Diver Feeds Porpoises Underwater

Hey, watch who you're callin' a dolphin, buddy

Porpoises and dolphins are technically two different species, though they have a common land-based ancestor.  Seafaring fishermen tend to use the word “porpoise” to describe porpoises as well as any small dolphin.  This is a “Color King Natural Color” card, published by the W. M. Cline Company of Chattanooga.

Have you seen the “Dolphin Bubbles” phenomenon?  I first saw it online a couple of months ago and can’t get enough of it:

Nobody seems to be sure exactly how they learned to do it but, apparently, they’ve been teaching each other how to do it for quite some time. I also understand that it’s primarily the females who engage in this behavior, because the males are apparently too busy telling each other fish stories, bragging to each other about the one that got away. (OK, no, not really, but the males seem more concerned with social interaction than with self-amusement.)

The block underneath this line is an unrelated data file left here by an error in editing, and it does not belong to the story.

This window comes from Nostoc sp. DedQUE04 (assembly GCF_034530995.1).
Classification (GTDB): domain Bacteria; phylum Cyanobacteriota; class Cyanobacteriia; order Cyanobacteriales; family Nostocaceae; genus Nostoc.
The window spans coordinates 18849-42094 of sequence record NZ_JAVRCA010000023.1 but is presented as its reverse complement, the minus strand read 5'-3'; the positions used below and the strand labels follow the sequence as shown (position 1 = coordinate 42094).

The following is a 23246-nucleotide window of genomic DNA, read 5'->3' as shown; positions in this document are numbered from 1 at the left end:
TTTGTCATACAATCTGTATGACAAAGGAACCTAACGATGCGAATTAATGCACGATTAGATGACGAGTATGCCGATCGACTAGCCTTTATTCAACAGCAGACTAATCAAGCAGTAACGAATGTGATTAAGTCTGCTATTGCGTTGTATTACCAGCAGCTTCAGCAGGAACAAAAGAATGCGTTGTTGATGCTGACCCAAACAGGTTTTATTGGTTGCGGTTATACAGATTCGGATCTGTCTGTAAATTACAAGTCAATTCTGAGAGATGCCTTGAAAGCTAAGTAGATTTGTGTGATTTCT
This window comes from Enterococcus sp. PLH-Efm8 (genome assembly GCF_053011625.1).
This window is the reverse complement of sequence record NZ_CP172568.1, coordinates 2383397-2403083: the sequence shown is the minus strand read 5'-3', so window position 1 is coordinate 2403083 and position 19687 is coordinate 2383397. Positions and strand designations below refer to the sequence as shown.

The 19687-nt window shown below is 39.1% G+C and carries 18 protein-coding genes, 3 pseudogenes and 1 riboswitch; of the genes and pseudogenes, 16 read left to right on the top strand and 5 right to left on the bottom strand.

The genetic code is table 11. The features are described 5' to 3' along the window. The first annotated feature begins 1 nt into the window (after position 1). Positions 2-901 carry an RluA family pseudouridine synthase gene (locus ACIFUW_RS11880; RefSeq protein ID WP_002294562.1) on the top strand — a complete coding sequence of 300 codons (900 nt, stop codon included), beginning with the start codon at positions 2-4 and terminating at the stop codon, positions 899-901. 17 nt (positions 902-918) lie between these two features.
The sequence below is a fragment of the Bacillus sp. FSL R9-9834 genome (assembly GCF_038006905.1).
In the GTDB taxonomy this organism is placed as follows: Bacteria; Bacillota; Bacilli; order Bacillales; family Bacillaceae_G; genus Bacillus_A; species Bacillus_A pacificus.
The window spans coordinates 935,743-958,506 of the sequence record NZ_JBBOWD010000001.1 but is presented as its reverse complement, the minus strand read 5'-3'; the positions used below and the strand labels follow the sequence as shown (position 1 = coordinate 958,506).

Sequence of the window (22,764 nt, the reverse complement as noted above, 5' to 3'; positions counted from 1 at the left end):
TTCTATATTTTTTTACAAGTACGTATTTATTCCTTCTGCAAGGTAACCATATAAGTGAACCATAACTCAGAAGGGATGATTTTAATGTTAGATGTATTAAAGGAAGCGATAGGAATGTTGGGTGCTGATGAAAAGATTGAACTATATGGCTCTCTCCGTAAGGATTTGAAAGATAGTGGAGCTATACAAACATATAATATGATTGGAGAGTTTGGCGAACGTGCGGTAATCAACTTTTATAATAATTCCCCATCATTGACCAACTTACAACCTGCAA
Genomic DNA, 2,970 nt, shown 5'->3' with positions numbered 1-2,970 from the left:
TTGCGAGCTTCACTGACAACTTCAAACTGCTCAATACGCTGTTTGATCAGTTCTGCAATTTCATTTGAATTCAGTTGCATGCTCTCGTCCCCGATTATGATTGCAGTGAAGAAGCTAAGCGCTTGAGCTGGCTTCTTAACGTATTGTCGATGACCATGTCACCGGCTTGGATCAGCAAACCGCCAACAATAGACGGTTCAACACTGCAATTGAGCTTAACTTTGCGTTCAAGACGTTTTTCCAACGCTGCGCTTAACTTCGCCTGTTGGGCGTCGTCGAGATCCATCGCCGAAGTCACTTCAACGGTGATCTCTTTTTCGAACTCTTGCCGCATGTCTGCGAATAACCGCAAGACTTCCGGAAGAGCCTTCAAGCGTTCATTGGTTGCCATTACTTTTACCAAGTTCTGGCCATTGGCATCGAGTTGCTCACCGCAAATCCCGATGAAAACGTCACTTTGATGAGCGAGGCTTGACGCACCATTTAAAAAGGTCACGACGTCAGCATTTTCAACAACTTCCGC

My family and I have swam with the dolphins on a couple of occasions and, while one is immediately impressed with how intelligent they are, I am under the impression that nobody has seen this behavior in the wild before. I guess great minds require cool toys.

You can see some very cool still photos of the dolphins at play (and hopefully more videos to be posted soon) over at the Dolphin Bubbles website. I can’t wait to show the grandbabies!


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4 Responses

  1. I love your juxtaposition of postcard and video. I must bring my students to visit Monday morning!
    Hope you drop my site today – I`m showing a fishing postcard so we have something in common!
    Evelyn in Montreal

  2. amy says:

    Thanks for coming by today. I love the dolphins. I have always wanted to swim with them.

  3. dmarks says:

    I used to have an interesting photo postcards of a university, but it didn’t say what the university was. I finally got my latest Friday Fish Postcard Fry entry up on my blog.

  4. Postcardy says:

    I loved the dolphin video.

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